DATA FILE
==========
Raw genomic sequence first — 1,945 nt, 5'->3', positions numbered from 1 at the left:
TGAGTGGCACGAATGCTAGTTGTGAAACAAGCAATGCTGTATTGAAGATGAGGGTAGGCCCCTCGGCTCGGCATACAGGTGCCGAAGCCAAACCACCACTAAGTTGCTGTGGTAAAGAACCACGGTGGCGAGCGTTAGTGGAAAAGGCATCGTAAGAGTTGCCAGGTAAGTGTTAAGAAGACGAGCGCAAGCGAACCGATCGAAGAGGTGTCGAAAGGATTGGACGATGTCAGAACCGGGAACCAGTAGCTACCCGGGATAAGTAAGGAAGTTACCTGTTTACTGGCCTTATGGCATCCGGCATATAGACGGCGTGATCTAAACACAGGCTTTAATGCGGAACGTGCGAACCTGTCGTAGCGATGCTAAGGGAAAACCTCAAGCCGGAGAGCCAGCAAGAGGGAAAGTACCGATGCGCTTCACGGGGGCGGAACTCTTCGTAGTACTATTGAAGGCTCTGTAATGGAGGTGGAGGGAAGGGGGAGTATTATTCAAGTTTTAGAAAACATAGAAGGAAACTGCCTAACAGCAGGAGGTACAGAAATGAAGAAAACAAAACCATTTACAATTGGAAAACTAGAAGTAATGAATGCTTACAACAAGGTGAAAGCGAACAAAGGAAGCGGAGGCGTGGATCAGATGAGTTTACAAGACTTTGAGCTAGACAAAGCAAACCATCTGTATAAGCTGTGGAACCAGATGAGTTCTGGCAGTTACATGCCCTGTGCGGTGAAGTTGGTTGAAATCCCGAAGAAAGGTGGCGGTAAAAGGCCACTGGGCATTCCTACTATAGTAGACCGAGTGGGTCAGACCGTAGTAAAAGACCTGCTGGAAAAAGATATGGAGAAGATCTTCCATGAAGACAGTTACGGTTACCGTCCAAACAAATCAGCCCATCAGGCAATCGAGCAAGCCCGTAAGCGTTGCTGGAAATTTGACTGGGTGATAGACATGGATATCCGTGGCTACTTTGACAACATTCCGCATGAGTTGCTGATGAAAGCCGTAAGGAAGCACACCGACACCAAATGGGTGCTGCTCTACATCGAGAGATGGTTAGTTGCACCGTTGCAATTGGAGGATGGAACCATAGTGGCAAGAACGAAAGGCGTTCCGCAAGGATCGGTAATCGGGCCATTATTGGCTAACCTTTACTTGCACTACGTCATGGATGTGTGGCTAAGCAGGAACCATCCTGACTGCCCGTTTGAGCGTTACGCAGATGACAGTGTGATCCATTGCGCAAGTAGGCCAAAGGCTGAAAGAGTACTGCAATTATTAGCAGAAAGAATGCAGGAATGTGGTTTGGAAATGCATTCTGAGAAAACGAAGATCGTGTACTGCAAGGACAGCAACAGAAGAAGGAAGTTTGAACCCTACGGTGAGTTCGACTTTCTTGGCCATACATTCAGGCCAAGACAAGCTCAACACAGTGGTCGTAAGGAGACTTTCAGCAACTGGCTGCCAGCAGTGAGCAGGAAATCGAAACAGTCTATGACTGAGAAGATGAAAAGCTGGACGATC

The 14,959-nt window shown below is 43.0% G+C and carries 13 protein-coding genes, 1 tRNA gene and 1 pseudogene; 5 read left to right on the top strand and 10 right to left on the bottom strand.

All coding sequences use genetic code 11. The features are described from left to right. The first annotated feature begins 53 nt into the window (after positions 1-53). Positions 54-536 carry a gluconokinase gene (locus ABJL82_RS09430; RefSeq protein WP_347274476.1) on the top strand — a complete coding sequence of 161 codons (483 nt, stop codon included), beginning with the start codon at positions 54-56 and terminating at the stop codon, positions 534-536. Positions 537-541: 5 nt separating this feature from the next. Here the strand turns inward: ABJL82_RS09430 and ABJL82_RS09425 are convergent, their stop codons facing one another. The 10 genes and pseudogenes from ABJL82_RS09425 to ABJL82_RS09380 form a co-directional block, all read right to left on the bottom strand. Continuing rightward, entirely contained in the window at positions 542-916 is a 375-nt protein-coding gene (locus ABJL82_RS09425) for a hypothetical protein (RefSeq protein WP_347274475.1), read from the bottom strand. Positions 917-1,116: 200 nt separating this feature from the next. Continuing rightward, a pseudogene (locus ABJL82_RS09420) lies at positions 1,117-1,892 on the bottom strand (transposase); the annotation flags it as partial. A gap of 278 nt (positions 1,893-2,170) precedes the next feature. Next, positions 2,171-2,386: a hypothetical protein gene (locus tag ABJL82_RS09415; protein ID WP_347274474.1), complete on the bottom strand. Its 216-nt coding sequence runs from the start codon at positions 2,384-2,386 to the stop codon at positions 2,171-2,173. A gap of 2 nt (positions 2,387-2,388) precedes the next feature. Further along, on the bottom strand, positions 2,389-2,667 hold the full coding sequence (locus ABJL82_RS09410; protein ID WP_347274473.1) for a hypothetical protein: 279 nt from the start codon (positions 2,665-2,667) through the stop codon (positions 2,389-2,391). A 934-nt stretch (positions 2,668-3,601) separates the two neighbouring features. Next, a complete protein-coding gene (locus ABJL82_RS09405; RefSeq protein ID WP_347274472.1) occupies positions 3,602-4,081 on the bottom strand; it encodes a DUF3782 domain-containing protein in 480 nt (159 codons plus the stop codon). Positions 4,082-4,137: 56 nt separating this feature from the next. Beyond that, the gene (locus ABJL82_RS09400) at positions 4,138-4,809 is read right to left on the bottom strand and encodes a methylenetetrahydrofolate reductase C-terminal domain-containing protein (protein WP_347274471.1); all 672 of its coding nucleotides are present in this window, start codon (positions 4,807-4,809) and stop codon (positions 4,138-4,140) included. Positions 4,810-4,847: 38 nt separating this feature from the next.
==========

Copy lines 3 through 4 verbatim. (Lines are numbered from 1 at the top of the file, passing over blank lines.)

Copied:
The 14,959-nt window shown below is 43.0% G+C and carries 13 protein-coding genes, 1 tRNA gene and 1 pseudogene; 5 read left to right on the top strand and 10 right to left on the bottom strand.

All coding sequences use genetic code 11. The features are described from left to right. The first annotated feature begins 53 nt into the window (after positions 1-53). Positions 54-536 carry a gluconokinase gene (locus ABJL82_RS09430; RefSeq protein WP_347274476.1) on the top strand — a complete coding sequence of 161 codons (483 nt, stop codon included), beginning with the start codon at positions 54-56 and terminating at the stop codon, positions 534-536. Positions 537-541: 5 nt separating this feature from the next. Here the strand turns inward: ABJL82_RS09430 and ABJL82_RS09425 are convergent, their stop codons facing one another. The 10 genes and pseudogenes from ABJL82_RS09425 to ABJL82_RS09380 form a co-directional block, all read right to left on the bottom strand. Continuing rightward, entirely contained in the window at positions 542-916 is a 375-nt protein-coding gene (locus ABJL82_RS09425) for a hypothetical protein (RefSeq protein WP_347274475.1), read from the bottom strand. Positions 917-1,116: 200 nt separating this feature from the next. Continuing rightward, a pseudogene (locus ABJL82_RS09420) lies at positions 1,117-1,892 on the bottom strand (transposase); the annotation flags it as partial. A gap of 278 nt (positions 1,893-2,170) precedes the next feature. Next, positions 2,171-2,386: a hypothetical protein gene (locus tag ABJL82_RS09415; protein ID WP_347274474.1), complete on the bottom strand. Its 216-nt coding sequence runs from the start codon at positions 2,384-2,386 to the stop codon at positions 2,171-2,173. A gap of 2 nt (positions 2,387-2,388) precedes the next feature. Further along, on the bottom strand, positions 2,389-2,667 hold the full coding sequence (locus ABJL82_RS09410; protein ID WP_347274473.1) for a hypothetical protein: 279 nt from the start codon (positions 2,665-2,667) through the stop codon (positions 2,389-2,391). A 934-nt stretch (positions 2,668-3,601) separates the two neighbouring features. Next, a complete protein-coding gene (locus ABJL82_RS09405; RefSeq protein ID WP_347274472.1) occupies positions 3,602-4,081 on the bottom strand; it encodes a DUF3782 domain-containing protein in 480 nt (159 codons plus the stop codon). Positions 4,082-4,137: 56 nt separating this feature from the next. Beyond that, the gene (locus ABJL82_RS09400) at positions 4,138-4,809 is read right to left on the bottom strand and encodes a methylenetetrahydrofolate reductase C-terminal domain-containing protein (protein WP_347274471.1); all 672 of its coding nucleotides are present in this window, start codon (positions 4,807-4,809) and stop codon (positions 4,138-4,140) included. Positions 4,810-4,847: 38 nt separating this feature from the next.